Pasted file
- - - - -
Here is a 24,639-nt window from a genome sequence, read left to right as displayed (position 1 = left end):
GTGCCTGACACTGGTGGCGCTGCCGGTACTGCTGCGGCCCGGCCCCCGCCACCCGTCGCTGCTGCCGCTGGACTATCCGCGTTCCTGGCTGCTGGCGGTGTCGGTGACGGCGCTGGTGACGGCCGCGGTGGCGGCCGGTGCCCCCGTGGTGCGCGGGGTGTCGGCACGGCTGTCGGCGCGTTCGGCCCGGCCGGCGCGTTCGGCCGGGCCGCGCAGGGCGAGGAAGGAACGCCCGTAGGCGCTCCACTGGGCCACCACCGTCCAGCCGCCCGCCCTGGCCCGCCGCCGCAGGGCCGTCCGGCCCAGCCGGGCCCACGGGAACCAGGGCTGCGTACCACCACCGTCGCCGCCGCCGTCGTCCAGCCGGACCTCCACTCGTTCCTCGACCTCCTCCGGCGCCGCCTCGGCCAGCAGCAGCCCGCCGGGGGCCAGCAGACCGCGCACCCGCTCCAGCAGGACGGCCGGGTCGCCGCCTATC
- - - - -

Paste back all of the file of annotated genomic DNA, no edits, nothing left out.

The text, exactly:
Here is a 24,639-nt window from a genome sequence, read left to right as displayed (position 1 = left end):
GTGCCTGACACTGGTGGCGCTGCCGGTACTGCTGCGGCCCGGCCCCCGCCACCCGTCGCTGCTGCCGCTGGACTATCCGCGTTCCTGGCTGCTGGCGGTGTCGGTGACGGCGCTGGTGACGGCCGCGGTGGCGGCCGGTGCCCCCGTGGTGCGCGGGGTGTCGGCACGGCTGTCGGCGCGTTCGGCCCGGCCGGCGCGTTCGGCCGGGCCGCGCAGGGCGAGGAAGGAACGCCCGTAGGCGCTCCACTGGGCCACCACCGTCCAGCCGCCCGCCCTGGCCCGCCGCCGCAGGGCCGTCCGGCCCAGCCGGGCCCACGGGAACCAGGGCTGCGTACCACCACCGTCGCCGCCGCCGTCGTCCAGCCGGACCTCCACTCGTTCCTCGACCTCCTCCGGCGCCGCCTCGGCCAGCAGCAGCCCGCCGGGGGCCAGCAGACCGCGCACCCGCTCCAGCAGGACGGCCGGGTCGCCGCCTATC